You may be required to work at height in a variety of circumstances, whether in a port or dock, on board a vessel, at an airport, or at a trader’s premises or other unfamiliar location. The risks are the same and the necessary precautions must be taken. If you are not satisfied that you can work safely, then you should not do so until you are satisfied that appropriate equipment or precautions are in place.

1. What is work at height?

Work at height means work in any place where, if precautions were not taken, you could fall and injure yourself.

If you:

Examples of work at height include:

2. What precautions do I need to take?

Remember: work at height might be a one-off, or part of your routine. Make sure you identify all tasks which require work at height, so you can carry them out safely. The key to preventing injury if you have to work at height is to carry out a risk assessment, so you can take the right precautions.

Risk assessments and safe working practices should be maintained for all activities that involve working at heights.

3. Can you avoid working at height?

In some circumstances, it may be impossible to avoid working at height. However, cargo should always be examined and sampled in a suitable area. This usually means that the goods should be removed from the container or road vehicle and placed on the ground in a flat area, thus avoiding the need to work at height.

If you are working in an unfamiliar location or situation, you should consider the risks carefully and not proceed with the examination and sampling until you are sure it is safe to do so.

4. Can you prevent a fall?

Yes, you can by:

Do not use improvised methods to gain access — such as a pallet on a fork-lift truck.

When working on the top of road or rail tankers using the access fitted to the vehicle, always check that:

Avoid using loose or unsupported ladders or stepladders where possible.

Consider carefully how you are going to carry sampling equipment and take the sample.

5. Can you minimise the consequences of a fall?

You must first try to avoid and then prevent a fall before resorting to measures that will only minimise or limit the consequences.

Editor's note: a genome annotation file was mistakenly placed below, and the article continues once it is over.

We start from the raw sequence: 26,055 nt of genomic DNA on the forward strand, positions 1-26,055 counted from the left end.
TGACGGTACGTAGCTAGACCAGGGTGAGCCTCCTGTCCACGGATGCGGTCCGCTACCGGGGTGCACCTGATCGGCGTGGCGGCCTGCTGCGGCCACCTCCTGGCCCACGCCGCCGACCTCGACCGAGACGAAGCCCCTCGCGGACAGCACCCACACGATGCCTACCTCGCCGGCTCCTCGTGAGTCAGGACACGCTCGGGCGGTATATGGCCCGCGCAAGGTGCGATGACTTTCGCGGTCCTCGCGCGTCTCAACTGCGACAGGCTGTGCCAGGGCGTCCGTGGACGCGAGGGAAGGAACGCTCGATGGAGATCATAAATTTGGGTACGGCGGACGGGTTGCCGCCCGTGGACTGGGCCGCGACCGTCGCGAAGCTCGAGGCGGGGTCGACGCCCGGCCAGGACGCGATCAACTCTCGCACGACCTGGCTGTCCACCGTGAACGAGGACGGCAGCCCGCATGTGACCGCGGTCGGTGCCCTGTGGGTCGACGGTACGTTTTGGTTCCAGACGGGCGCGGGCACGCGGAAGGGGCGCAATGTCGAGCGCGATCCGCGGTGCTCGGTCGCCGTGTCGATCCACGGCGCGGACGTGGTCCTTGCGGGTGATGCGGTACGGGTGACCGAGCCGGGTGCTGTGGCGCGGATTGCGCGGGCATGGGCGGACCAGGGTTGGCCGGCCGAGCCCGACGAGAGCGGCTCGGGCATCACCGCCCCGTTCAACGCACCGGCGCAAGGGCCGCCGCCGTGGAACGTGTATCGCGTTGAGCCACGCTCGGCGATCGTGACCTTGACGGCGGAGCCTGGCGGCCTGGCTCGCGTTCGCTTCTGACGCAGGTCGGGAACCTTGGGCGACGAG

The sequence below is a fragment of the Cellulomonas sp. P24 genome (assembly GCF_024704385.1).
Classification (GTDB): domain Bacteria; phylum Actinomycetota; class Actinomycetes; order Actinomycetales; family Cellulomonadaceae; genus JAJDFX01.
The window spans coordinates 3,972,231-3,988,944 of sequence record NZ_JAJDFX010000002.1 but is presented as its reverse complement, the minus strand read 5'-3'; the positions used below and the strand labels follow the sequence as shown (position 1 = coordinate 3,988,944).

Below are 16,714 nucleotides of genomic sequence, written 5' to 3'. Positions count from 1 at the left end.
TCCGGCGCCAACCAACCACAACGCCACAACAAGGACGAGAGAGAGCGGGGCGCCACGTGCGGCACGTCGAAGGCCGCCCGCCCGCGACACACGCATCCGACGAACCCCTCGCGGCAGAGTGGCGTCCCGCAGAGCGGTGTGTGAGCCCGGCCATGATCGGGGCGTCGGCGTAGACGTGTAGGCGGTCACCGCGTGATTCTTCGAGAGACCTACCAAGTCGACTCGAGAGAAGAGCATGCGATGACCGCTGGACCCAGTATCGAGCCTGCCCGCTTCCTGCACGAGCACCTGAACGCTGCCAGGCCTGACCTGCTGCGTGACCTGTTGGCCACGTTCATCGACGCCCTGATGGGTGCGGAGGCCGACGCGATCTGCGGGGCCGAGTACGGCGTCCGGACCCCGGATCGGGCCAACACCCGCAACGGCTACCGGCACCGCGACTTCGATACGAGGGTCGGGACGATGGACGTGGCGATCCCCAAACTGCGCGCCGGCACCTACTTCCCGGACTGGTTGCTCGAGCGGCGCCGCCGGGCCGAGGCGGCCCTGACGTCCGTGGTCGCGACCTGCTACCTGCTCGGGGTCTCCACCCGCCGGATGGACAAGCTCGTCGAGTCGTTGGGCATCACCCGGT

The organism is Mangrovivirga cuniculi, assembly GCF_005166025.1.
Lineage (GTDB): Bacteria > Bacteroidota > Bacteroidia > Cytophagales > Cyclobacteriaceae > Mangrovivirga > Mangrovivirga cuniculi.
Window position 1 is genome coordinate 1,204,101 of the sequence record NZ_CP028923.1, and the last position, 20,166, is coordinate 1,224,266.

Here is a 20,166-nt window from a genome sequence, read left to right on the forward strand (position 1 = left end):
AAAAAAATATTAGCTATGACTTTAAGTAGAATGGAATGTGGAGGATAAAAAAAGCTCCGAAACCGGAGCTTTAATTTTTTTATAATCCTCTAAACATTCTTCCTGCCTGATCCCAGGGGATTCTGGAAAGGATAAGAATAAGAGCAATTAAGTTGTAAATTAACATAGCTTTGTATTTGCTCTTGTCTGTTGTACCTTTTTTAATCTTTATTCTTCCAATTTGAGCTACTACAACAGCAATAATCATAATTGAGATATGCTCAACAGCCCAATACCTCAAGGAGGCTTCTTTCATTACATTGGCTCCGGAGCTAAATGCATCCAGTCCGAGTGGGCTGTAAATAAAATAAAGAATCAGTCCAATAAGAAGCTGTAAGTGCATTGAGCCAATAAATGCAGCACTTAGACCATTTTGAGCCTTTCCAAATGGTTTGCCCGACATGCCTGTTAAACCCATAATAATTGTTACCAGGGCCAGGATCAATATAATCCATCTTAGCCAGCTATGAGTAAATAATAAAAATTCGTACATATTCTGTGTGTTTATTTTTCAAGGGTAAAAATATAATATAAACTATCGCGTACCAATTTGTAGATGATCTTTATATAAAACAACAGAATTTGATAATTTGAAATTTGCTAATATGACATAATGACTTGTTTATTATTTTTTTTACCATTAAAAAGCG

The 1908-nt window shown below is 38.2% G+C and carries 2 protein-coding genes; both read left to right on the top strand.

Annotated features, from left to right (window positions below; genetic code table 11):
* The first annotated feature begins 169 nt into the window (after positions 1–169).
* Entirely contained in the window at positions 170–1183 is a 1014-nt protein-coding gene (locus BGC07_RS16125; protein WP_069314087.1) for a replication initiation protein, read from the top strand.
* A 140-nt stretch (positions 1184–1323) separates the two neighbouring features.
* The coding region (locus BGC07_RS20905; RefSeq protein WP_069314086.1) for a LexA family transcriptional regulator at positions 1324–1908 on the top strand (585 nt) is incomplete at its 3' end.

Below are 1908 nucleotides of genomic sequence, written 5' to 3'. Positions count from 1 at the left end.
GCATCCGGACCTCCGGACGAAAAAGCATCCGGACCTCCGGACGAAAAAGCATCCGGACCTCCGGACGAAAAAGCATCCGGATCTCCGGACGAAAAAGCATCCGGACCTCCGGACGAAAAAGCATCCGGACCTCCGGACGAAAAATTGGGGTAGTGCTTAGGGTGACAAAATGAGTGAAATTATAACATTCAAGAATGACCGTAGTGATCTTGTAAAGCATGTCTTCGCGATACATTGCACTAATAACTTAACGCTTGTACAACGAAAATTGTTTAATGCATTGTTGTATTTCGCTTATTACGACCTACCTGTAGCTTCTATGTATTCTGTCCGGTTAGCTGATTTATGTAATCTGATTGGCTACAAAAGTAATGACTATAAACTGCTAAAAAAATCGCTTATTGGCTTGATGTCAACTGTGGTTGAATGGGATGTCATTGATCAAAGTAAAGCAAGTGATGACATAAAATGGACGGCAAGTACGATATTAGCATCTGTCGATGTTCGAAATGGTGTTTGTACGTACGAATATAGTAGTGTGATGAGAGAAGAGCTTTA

6. What other measures do you need to take to reduce the risk of a fall?

When using any equipment for work at height, you also need to make sure that:

The normal use of ladders or step ladders does not provide measures which either prevent falls or minimise the consequences. So, you must be able to show that it was not reasonable to select alternative equipment because the task is low risk and short duration.

7. Have you identified whether there are any fragile surfaces?

You need to be particularly aware of any fragile materials in, or near, the area where you are working at height as they add to the risk. A fragile surface would be liable to break if anyone worked on it or fell onto it. Common examples include fibre and asbestos cement roof sheets and many skylights, but also bridged materials in silos.

Make sure that you:

8. Are there any other risks involved in working at heights?

Remember that working at heights can also add to other risks:

The guidance contained in this section intended to serve as a general reminder of the risks that are sometimes encountered during the examination and sampling procedure and of the safety equipment that you should use and precautions that you should take.
You must refer to the legislation and the guidance of your national administration for more information.

Version Date Changes
1.0 12.10.2012 First version
1.1 30.01.2020 Update - text revision, new text in paragraphs 4 and 5